2 Replies Latest reply on May 13, 2011 7:55 PM by RyanSe

    What are the dimensions you apply to measuring adoption?

      Hi Folks


      I'm currently trying to help my client figure out what a reasonable 'target state' might be for the use of SBS over the next 2 years. Intuitively it feels that just focussing on a single dimension of '% of users logged in and created a profile' is a bit bland and one dimensional given the scope of what is possible.


      What other dimensions do you assess adoption against? How do you gauge how much the tool is being 'exploited' rather than 'used'? And what shifts do you typically see on these dimensions over the first 1-2 years?


      Ultimately I'm trying to frame an answer for my client in terms of what is it realistic to achieve?



        • Re: What are the dimensions you apply to measuring adoption?


          The first thing I do is connect community usage with a corporate goal.  For us it is “innovation”.  To support that means we need to have collaboration and use the tool to spread (surface) ideas.  I continually try to move people away from page views and  to looking at the interactive elements, such as comments, replies, discussions, and ideas.


          Need to think about and acknowledge any behavior shifts needed by the members.  For example, if the sales folks only use email and will not find a hot spot to login, then all the information displayed on the community landing page will never be seen.



          • Re: What are the dimensions you apply to measuring adoption?

            Hi Lucy,


            Realistically, every business is going to have slightly different definitions and goals. For us, we use our community primarily as a resolution tool so our ideal metrics for adoption are focused on getting our users to answer and resolve issues. Here are a few of the items we look at:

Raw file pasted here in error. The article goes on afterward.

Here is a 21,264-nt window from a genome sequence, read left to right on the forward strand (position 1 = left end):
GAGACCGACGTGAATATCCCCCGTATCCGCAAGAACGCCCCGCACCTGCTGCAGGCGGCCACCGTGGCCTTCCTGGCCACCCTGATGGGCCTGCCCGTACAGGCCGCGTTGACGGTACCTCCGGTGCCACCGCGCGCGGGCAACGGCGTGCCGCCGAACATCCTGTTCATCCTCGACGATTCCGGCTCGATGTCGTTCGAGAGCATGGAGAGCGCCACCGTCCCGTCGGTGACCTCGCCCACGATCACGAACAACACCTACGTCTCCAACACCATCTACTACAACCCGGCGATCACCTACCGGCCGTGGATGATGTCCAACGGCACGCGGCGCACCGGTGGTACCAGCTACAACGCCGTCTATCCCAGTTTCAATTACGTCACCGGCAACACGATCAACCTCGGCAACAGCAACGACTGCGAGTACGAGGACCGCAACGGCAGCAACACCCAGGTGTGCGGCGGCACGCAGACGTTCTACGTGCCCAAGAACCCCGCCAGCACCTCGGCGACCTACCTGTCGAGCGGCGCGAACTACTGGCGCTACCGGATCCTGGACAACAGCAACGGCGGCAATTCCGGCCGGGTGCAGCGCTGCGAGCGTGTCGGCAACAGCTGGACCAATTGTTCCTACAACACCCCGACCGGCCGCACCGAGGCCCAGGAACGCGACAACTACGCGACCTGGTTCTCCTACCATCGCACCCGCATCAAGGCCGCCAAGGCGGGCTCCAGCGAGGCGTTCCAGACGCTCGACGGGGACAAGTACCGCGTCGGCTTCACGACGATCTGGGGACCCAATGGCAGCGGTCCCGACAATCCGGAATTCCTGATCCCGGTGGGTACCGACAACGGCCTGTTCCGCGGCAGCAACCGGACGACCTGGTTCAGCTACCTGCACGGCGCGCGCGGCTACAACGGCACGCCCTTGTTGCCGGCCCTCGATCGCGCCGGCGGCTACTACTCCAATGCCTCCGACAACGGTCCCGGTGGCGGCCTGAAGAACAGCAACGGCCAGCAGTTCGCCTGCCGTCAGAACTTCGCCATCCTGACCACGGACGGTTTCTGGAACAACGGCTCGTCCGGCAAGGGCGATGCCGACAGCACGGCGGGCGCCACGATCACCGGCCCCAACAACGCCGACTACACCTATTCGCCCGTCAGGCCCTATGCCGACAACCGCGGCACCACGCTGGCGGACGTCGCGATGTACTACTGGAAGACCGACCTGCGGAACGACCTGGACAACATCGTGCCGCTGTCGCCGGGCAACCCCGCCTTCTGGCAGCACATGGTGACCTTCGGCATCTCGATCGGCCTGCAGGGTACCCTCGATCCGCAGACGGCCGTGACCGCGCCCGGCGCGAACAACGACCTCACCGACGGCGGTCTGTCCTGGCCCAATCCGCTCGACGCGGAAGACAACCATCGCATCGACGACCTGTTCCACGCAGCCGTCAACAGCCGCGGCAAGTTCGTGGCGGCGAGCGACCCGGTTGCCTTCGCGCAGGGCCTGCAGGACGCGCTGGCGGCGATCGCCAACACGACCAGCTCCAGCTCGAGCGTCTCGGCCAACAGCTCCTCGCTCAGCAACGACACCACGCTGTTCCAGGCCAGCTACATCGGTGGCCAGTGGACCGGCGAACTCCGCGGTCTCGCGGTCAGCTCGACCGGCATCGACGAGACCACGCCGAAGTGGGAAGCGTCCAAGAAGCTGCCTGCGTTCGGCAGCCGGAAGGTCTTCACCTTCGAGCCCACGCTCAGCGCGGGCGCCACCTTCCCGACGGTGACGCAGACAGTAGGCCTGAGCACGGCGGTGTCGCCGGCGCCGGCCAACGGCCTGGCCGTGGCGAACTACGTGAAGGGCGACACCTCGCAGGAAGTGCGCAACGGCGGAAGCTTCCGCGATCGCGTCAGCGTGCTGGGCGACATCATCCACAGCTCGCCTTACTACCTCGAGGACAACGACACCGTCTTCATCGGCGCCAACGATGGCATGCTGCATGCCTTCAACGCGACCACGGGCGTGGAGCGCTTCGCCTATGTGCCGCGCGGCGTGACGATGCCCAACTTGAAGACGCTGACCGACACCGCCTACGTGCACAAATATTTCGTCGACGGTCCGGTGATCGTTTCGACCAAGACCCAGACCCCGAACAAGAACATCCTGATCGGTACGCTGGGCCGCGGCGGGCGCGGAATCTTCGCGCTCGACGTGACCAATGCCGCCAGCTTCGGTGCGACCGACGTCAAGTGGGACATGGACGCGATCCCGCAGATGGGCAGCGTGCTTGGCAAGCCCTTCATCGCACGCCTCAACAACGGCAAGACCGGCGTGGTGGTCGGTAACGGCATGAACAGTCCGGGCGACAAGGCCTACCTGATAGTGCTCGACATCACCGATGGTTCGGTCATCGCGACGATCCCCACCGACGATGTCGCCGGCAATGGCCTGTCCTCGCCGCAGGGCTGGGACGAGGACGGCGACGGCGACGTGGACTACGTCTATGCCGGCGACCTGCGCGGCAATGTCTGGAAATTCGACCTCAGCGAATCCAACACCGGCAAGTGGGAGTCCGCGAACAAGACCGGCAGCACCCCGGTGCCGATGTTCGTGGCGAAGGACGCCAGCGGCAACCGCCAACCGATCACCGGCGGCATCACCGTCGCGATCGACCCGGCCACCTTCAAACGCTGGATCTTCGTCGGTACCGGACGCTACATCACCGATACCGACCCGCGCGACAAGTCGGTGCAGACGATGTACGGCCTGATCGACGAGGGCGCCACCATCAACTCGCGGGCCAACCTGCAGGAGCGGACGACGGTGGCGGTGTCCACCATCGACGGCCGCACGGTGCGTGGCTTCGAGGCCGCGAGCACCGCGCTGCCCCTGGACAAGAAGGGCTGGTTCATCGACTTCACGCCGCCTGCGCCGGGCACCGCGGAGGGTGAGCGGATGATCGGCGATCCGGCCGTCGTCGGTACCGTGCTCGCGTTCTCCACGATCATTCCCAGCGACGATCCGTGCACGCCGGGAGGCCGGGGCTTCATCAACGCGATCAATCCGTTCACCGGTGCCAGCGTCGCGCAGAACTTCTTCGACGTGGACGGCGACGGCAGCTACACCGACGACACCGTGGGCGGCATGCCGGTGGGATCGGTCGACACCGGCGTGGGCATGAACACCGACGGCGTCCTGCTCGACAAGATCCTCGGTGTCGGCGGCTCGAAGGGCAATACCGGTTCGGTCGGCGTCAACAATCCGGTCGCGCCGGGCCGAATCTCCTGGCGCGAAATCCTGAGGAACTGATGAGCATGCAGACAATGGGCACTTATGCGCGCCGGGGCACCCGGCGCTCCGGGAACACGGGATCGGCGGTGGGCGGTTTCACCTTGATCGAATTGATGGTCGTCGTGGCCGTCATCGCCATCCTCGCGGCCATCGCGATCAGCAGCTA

1. Usage pyramid - Measures % of user base who login, view, search, interact (defined as posting, rating, liking) and finally contribute (helpful/correct answers) in that order. Envision a user needing to hit a certain usage threshold before moving to the next level. The goal is to have users actively interacting each month is some fashion and ideally contiributing value via having their posts marked as helpful/correct.
            2. % of questions answered by community members vs. staff - In our ideal world, the community would be largely self sustaining with peer to peer answers accounting for the large majority.
            3. Speed of answer - How quickly are questions being answered. 


            These are three of our primary areas of focus. We are seeing good numbers for peer-peer answers however many of the answers are coming from the same individuals so we are focusing on widening the group of users that provide answers each month.